Remi Bader is a well-known content creator and body positivity advocate who gained prominence through her clothing hauls on TikTok, showcasing the inconsistencies in sizing across different brands. With her candid demeanor and honest reviews, she has accumulated a substantial following, establishing herself as a prominent influencer in the fashion industry, particularly in the plus-size pocket. She uses her platform to address issues related to body image, self-love, and mental health, and she has established herself alongside the likes of Tess Holliday and Lizzo as a fat acceptance activist.
Remi Bader Says It's "a Little Disappointing" That There Aren't Many Obese People in Paris
Bader has openly discussed the struggles and biases plus-sized individuals face, pushing for increased representation and diversity in fashion advertising and media. Her approach resonates with many who have felt supposedly marginalized by the traditional standards of beauty in the fashion industry. Bader's activism has fueled conversations around body positivity and inclusivity, challenging stereotypes and prompting reflection on societal norms and expectations.
In a recent story on Instagram, she spoke about what she has enjoyed during her visit to Paris, France.
"There's no one larger here," she said to her followers. "Like, it's so interesting. Does anyone else notice that? Like, and maybe that's, like, not a Paris thing, like it's a European thing maybe?" She said she didn't recall whether there were more people in London who were her size.
"In New York, you see all different types of people and it's such a beautiful thing," she continued. "Here I just don't see that so it's a little disappointing."
Well, Bader is right about one thing. French women certainly have a different take on fashion than Americans do, and they carry themselves much differently. French beauty exudes a distinctive "je ne sais quoi" attitude, encapsulated by icons like Brigitte Bardot and Jane Birkin and perpetuated by today's influencers. This aesthetic accentuates natural beauty, advocating for an appearance that seems effortlessly gorgeous. This philosophy is inherently linked with the concept of self-contentment, echoed by personalities like Mathilde Thomas, founder of Caudalie, who believes beauty is about feeling good to look good.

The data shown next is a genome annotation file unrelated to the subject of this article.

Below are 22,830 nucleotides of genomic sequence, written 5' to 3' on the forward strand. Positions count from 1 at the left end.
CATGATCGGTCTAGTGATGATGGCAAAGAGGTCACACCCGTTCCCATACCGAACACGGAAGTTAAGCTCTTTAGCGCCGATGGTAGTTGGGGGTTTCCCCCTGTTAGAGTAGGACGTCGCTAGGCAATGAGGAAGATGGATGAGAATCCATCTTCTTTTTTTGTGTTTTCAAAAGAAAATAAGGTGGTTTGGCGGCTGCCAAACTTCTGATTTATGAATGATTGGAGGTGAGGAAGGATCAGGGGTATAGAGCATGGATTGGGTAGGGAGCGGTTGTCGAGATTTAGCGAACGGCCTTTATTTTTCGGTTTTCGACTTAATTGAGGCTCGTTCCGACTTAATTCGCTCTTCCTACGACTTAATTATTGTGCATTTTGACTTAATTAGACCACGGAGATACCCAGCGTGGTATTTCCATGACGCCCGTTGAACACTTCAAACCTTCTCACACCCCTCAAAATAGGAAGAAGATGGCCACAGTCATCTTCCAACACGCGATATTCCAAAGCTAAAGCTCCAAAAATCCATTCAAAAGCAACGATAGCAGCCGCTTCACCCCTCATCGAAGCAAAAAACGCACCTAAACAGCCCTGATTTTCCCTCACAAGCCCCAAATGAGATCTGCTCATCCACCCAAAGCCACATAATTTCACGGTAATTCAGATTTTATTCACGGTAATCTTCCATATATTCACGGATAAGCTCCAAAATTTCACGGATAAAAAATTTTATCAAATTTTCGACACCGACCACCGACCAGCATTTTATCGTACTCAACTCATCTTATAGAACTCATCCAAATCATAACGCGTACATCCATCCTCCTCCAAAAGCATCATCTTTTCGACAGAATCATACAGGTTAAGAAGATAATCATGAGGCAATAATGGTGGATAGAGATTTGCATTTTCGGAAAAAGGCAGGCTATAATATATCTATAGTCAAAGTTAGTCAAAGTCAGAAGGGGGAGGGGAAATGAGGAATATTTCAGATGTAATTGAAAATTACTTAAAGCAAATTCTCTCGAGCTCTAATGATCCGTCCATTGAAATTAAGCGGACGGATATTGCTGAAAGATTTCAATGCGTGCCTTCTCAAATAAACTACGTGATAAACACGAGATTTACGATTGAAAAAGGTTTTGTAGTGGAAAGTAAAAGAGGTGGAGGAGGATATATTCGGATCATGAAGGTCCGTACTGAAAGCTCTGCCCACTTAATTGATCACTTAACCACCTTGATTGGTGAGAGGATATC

Comparatively, French and American beauty standards significantly differ. While American beauty often embraces plastic surgery and a casual style intermingled with loungewear and athleisure, French casual style appears chic yet effortless, focusing on simplistic but sophisticated attire. Plastic surgery, though existent, is less prevalent in France, with a higher emphasis on skincare from a young age and noninvasive treatments.
Also, the rates of obesity are much, much lower in France. Less than 14.5% of people are obese in France, and that's int he entire country. Surely, those numbers are even lower when it comes to the city of Paris itself. The culture of France doesn't usually result in women becoming very overweight or obese, and it's also not a look that is widely accepted or considered beautiful. This, of course, is difficult for many American girls to accept because we have been programmed to believe that beauty has no size and that obesity can be beautiful. But French girls would never let themselves become obese, and they certainly wouldn't pretend like it's a chic look.
If Bader is uncomfortable about the lack of obesity she sees in Paris, then she better not go to countries like Japan, South Korea, and Romania. It's extremely rare to see women who are overweight (let alone obese), and many of these countries even have completely separate stores for oversized clothing because the regular shops don't carry items for larger people.
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